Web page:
|First issue||1 September 1971|
Cambio 16 was first published as a weekly in September 1971 and played an important media role during the Spanish political transition from the Francoist State to democracy. The editors originally wanted to name it Cambio, but the government insisted on a longer title before allowing it to be registered, so it was changed to Cambio 16 in honor of the magazine's sixteen founders. The founders were those who focused on change in Spain. Grupo 16, the owner of the weekly, also launched Diario 16,Motor 16 as well as the station Radio 16.
The headquarters of Cambio 16 is in Madrid. The magazine is similar to Time and Newsweek in terms of its content. It also publishes issues in Catalonia under the name Canvi Setze and in the Basque Country as Aldaketa Hamasei.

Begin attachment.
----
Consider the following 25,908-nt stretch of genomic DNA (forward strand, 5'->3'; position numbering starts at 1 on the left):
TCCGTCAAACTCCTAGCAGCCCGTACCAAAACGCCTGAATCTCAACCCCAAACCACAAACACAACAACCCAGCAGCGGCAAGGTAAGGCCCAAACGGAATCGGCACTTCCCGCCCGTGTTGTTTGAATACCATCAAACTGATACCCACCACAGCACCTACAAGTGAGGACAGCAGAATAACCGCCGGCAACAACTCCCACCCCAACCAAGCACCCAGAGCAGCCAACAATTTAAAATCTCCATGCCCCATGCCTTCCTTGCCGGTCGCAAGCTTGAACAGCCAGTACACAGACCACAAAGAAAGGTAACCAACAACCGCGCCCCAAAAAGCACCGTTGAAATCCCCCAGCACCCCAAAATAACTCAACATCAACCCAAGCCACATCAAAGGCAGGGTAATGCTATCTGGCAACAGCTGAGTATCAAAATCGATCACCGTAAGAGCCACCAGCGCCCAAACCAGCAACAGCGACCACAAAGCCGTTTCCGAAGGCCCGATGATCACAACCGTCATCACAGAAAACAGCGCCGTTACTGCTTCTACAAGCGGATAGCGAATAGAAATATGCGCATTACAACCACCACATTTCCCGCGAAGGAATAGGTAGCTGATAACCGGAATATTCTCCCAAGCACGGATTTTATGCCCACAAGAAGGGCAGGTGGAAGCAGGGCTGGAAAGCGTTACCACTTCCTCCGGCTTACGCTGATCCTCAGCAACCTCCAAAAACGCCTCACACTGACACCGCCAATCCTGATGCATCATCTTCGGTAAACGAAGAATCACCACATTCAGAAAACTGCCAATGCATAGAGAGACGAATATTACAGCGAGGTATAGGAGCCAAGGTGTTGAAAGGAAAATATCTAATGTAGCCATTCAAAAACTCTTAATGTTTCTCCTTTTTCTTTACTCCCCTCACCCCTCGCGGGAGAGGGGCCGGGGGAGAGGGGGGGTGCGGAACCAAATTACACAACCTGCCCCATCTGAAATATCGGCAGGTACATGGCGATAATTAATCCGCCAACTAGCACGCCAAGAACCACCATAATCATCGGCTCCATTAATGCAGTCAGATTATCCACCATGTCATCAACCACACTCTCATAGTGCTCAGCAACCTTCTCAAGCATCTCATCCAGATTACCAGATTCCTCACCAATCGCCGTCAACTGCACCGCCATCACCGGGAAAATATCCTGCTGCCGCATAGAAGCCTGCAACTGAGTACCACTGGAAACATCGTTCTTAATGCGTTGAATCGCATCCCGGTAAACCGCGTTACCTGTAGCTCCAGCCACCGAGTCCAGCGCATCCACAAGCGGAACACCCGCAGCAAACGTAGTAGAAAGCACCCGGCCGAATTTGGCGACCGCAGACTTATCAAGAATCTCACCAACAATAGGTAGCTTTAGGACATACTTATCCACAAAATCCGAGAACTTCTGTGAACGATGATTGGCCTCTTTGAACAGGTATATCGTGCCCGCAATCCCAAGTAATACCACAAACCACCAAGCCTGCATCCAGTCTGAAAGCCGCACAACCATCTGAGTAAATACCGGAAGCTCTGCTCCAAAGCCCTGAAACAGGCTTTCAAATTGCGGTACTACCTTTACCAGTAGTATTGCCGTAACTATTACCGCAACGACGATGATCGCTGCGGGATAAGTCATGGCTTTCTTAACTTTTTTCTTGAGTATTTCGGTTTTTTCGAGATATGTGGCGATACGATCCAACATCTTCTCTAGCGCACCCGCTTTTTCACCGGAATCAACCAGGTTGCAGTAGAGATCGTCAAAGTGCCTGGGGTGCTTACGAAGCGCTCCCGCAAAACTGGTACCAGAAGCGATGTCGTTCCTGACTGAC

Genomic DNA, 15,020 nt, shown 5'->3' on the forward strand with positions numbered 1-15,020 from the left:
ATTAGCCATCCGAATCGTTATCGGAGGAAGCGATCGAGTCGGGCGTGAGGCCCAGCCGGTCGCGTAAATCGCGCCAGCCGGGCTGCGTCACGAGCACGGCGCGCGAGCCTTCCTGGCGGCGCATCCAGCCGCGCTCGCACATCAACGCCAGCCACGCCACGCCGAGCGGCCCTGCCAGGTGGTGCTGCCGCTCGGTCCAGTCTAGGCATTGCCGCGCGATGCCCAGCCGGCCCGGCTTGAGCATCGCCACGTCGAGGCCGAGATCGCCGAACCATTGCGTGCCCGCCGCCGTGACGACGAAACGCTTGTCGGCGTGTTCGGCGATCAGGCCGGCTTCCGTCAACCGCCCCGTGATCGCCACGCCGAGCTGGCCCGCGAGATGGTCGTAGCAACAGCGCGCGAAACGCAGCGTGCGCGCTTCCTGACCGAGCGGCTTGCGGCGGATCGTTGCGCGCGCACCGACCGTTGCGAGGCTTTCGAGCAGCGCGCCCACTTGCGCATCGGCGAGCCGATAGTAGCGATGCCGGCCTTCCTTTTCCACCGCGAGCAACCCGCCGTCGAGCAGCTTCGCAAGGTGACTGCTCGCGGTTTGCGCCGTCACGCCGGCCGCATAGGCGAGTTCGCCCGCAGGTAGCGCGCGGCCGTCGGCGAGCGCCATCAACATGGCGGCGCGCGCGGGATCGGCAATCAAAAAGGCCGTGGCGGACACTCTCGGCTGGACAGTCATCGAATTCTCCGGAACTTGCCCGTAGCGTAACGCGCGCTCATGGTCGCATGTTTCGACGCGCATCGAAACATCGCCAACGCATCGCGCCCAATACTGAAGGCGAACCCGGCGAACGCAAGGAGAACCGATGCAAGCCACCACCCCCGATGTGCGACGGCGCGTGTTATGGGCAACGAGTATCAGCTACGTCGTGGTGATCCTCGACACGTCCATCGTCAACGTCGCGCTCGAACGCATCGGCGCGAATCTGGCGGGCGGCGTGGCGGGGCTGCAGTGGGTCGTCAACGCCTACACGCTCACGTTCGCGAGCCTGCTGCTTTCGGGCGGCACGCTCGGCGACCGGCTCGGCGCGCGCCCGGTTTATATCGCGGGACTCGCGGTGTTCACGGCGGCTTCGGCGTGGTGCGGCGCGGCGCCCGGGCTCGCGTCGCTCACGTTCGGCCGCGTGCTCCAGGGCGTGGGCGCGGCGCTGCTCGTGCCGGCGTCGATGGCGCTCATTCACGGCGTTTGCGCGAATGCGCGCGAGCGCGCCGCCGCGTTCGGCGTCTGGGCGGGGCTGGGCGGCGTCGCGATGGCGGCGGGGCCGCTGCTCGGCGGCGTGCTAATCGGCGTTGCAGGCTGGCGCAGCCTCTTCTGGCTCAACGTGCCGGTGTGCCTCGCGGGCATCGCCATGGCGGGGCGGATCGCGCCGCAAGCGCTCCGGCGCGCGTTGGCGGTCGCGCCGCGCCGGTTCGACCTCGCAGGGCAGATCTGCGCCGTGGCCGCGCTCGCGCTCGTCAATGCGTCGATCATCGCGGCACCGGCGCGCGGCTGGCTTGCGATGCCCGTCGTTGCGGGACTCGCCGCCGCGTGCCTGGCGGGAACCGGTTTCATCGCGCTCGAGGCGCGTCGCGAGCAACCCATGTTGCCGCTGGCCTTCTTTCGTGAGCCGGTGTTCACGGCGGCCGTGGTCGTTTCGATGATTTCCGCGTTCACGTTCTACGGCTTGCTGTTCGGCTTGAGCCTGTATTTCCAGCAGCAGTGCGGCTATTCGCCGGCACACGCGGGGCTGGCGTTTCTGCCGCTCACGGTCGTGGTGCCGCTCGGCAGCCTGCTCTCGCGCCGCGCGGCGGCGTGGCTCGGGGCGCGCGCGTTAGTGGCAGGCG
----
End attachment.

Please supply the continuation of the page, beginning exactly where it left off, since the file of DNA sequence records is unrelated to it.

The first director of Cambio 16 was Juan Tomás de Salas from 1972 until 1976 when he was replaced by José Oneto who ran the magazine until 1986. Then Ricardo Utrilla took over in 1986, Enrique Badía in 1988, Luis Díaz Güell in 1989 and de Salas once again in 1991 until 1994, followed by Román Orozco from 1994 until 1996. Gorka Landáburu took over in 2003 until presently.
Cambio 16 was suspended several times in the Francoist State until the approval of the new Spanish Constitution in 1978. It is a pioneer publication in investigative journalism in Spain together with now defunct newspaper Diario 16.
The 1993 circulation of Cambio 16 was about 90,000 copies.